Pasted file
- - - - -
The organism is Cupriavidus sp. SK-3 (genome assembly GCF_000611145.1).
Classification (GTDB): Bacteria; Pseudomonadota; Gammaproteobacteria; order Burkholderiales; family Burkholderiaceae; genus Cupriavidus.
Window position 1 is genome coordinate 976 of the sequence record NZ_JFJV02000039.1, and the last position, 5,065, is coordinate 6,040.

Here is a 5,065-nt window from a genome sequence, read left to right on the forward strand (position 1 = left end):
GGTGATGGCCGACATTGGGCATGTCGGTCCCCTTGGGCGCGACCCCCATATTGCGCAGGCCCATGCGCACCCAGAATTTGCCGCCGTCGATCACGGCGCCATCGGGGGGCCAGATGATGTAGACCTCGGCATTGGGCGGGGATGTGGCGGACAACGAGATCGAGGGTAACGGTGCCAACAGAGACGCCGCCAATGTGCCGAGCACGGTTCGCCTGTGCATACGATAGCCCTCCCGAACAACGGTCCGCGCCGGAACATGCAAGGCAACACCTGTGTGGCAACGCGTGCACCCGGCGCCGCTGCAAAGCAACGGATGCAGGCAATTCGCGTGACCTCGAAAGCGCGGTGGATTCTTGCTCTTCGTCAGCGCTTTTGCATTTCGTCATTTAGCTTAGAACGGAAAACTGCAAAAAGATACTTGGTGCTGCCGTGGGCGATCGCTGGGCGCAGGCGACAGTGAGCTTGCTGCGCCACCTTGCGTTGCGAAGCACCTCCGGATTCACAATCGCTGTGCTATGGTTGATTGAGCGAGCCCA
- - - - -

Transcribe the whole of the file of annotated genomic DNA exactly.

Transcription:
The organism is Cupriavidus sp. SK-3 (genome assembly GCF_000611145.1).
Classification (GTDB): Bacteria; Pseudomonadota; Gammaproteobacteria; order Burkholderiales; family Burkholderiaceae; genus Cupriavidus.
Window position 1 is genome coordinate 976 of the sequence record NZ_JFJV02000039.1, and the last position, 5,065, is coordinate 6,040.

Here is a 5,065-nt window from a genome sequence, read left to right on the forward strand (position 1 = left end):
GGTGATGGCCGACATTGGGCATGTCGGTCCCCTTGGGCGCGACCCCCATATTGCGCAGGCCCATGCGCACCCAGAATTTGCCGCCGTCGATCACGGCGCCATCGGGGGGCCAGATGATGTAGACCTCGGCATTGGGCGGGGATGTGGCGGACAACGAGATCGAGGGTAACGGTGCCAACAGAGACGCCGCCAATGTGCCGAGCACGGTTCGCCTGTGCATACGATAGCCCTCCCGAACAACGGTCCGCGCCGGAACATGCAAGGCAACACCTGTGTGGCAACGCGTGCACCCGGCGCCGCTGCAAAGCAACGGATGCAGGCAATTCGCGTGACCTCGAAAGCGCGGTGGATTCTTGCTCTTCGTCAGCGCTTTTGCATTTCGTCATTTAGCTTAGAACGGAAAACTGCAAAAAGATACTTGGTGCTGCCGTGGGCGATCGCTGGGCGCAGGCGACAGTGAGCTTGCTGCGCCACCTTGCGTTGCGAAGCACCTCCGGATTCACAATCGCTGTGCTATGGTTGATTGAGCGAGCCCA